The Federal Trade Commission last week released information that was previously redacted in the antitrust lawsuit it filed in September against Amazon. Perhaps the most explosive new revelation is that Amazon’s exponential growth in advertising – which brought the company $38 billion in revenues last year – was based in large part on intentionally deceptive business practices designed to harm both consumers and third-party sellers.
The allegations throw into doubt Amazon’s ability to continue to grow its advertising business, which has evolved from selling ads on its proprietary marketplace to other web publishers and smart TV providers. Indeed, if the FTC prevails in its case, Amazon will be prohibited from engaging in this conduct and may be forced to shut down or spin off large parts of this operation.
The newly publicized portions of the lawsuit mainly recount Amazon’s advertising practices since 2014. In essence, the complaint shows that the core goal of this operation was to extract additional profits from its marketplace sellers, who were often all but required to buy advertising to at least break even. The extortionary nature of this model was first detailed by Open Markets’ executive director Barry Lynn in 2020.
Amazon has been quietly but steadily growing its ads business since 2008. It started selling ads known as “sponsored products,” which appear within the search results of its marketplace. Around 2014, Amazon launched more ad formats, including “sponsored brands,” which are more flashy ads placed on top of supposedly “relevant Amazon shopping results.”
According to the FTC lawsuit, it was in 2016 that Jeff Bezos ordered executives to increase the number of irrelevant ads on the corporation’s marketplace purely to drive up profits. Such ads were known inside Amazon as “defects,” and one result of their use was to degrade the user experience of Amazon customers. At the time Bezos was Amazon’s CEO. He’s been the executive chair of the e-commerce giant since the summer of 2021.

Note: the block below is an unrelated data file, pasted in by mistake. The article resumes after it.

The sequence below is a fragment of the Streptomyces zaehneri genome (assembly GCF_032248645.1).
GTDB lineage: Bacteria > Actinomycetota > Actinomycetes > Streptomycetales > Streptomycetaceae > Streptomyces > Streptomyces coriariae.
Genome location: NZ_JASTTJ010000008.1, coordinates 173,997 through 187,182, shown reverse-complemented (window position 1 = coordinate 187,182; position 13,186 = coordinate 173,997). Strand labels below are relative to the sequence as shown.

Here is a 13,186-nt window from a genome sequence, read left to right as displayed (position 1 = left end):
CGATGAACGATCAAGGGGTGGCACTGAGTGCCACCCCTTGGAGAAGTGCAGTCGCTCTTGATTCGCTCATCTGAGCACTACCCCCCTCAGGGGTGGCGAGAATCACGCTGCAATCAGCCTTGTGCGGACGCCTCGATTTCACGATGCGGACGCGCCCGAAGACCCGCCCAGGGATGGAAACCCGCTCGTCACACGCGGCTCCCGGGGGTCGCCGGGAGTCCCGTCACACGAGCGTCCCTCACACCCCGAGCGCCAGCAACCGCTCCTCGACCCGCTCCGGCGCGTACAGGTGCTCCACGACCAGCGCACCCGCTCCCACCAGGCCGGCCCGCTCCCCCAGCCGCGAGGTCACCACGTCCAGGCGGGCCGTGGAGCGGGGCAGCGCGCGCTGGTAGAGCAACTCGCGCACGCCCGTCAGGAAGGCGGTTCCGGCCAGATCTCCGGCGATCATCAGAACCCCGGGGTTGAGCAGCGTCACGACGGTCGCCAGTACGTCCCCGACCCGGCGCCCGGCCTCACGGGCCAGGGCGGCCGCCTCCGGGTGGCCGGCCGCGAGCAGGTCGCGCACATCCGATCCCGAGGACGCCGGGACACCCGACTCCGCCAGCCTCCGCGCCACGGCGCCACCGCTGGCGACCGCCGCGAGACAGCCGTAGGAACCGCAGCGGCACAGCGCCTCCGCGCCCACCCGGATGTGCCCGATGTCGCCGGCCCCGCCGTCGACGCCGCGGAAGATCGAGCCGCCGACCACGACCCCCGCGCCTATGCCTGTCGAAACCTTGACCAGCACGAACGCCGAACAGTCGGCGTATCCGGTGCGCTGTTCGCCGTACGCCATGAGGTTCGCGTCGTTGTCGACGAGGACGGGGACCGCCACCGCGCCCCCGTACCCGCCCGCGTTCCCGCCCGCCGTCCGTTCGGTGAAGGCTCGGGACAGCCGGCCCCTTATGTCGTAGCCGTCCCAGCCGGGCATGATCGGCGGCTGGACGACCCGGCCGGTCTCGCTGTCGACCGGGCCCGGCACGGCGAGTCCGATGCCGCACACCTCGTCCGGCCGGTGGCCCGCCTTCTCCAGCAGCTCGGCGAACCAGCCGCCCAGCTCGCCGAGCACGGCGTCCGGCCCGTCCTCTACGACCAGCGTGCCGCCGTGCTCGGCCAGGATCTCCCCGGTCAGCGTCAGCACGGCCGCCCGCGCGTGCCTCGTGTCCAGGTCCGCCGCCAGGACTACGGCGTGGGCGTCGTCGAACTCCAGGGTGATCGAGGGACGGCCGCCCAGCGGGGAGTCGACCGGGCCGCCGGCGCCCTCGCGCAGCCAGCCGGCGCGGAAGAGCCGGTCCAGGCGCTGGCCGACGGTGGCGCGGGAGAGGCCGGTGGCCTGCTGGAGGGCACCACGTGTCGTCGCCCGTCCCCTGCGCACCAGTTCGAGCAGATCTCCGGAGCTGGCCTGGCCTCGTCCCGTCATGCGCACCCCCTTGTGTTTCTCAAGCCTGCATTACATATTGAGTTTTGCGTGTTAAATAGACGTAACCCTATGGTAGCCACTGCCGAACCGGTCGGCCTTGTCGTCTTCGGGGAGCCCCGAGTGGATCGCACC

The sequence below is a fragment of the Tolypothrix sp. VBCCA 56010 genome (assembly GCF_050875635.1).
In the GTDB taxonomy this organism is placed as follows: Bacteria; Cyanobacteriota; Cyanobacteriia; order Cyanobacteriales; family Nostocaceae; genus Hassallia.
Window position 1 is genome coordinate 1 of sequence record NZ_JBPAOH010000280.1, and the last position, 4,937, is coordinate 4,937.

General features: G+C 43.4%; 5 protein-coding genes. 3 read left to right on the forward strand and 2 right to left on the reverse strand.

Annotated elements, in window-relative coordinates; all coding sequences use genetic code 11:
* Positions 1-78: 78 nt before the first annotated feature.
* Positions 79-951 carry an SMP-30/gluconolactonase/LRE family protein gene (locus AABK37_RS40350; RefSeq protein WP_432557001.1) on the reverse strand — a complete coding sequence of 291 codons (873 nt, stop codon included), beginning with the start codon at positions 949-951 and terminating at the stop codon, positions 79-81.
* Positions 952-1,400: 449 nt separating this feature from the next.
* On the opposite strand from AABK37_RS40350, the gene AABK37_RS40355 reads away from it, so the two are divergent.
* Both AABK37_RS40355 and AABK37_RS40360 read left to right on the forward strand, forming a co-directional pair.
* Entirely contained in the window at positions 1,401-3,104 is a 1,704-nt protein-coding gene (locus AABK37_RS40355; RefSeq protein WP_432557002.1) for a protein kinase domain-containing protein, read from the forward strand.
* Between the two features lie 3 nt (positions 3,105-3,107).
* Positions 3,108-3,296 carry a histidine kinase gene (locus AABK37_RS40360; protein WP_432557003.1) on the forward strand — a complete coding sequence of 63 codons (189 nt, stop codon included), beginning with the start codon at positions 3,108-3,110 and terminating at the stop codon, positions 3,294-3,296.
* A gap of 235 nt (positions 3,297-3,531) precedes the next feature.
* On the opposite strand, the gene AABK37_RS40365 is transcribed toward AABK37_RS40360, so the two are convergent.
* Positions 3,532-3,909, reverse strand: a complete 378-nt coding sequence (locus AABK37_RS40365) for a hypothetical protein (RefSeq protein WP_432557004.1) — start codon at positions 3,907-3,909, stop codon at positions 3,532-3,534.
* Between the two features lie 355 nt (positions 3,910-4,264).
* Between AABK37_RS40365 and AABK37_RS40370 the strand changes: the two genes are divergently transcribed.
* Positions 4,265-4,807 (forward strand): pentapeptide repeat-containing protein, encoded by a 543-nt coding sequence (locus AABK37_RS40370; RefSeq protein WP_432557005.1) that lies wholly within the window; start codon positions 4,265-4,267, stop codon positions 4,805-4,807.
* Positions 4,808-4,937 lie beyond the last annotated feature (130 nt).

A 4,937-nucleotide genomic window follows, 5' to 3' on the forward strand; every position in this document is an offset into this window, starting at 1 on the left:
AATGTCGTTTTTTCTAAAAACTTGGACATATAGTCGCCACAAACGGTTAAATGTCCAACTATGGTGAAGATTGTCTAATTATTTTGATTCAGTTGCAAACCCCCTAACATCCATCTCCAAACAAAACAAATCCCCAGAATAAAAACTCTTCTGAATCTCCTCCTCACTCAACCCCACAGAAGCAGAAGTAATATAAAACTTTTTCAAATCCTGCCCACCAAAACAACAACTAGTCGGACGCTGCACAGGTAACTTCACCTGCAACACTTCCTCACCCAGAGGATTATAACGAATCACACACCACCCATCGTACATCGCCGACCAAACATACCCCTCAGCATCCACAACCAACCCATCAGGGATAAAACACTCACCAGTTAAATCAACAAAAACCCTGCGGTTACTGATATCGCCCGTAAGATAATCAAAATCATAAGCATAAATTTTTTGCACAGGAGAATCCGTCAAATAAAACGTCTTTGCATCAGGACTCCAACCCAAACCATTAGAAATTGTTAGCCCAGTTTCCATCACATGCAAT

The change proved lucrative. Between 2016 and 2018, Amazon’s advertising revenue surged from $1.4 billion to an estimated $10 billion, according to Barclays and company records. This model soon attracted many copycats among other big retailers, who have followed the Amazon move to build its digital advertising agency, in what marketers now call “retail media networks.” Under this business model, retailers not only sell ads related to search queries on their websites, but they also promise targeting capabilities to reach specific shoppers across the web and connected devices.
As reported in the Washington Monthly in July, it is this business model, founded on “sponsored product” ads, that catapulted Amazon into third place behind Google and Facebook in the market of “ad tech” tools. These services are commonly used by other web publishers, including news organizations, to connect with advertisers through a series of bids that auction ad spaces. Amazon, unlike any other retailer, directly operates an ad exchange that connects brands with web publishers. In this retail media network, advertisers seek to target Amazon users on the marketplace and the web.
Some marketers have portrayed such a model as a better way to spend money on digital ads compared to Google or social media since the targeting is supposedly based on highly precise data about the shopping behavior of individual people. But a growing number of small businesses have started to report that investment in Amazon Ads — the commercial name of Amazon’s ad business — can be just as misleading.
“Amazon Ads takes credit for sales that would have happened organically, like 40% [of organic sales], dramatically inflating performance [of ads],” wrote Bryan Porter, chief of e-commerce officer at drinkware company SimpleModern. “Lifetime, we’ve spent $14 million on Amazon ads. Our learning? Millions were a waste.”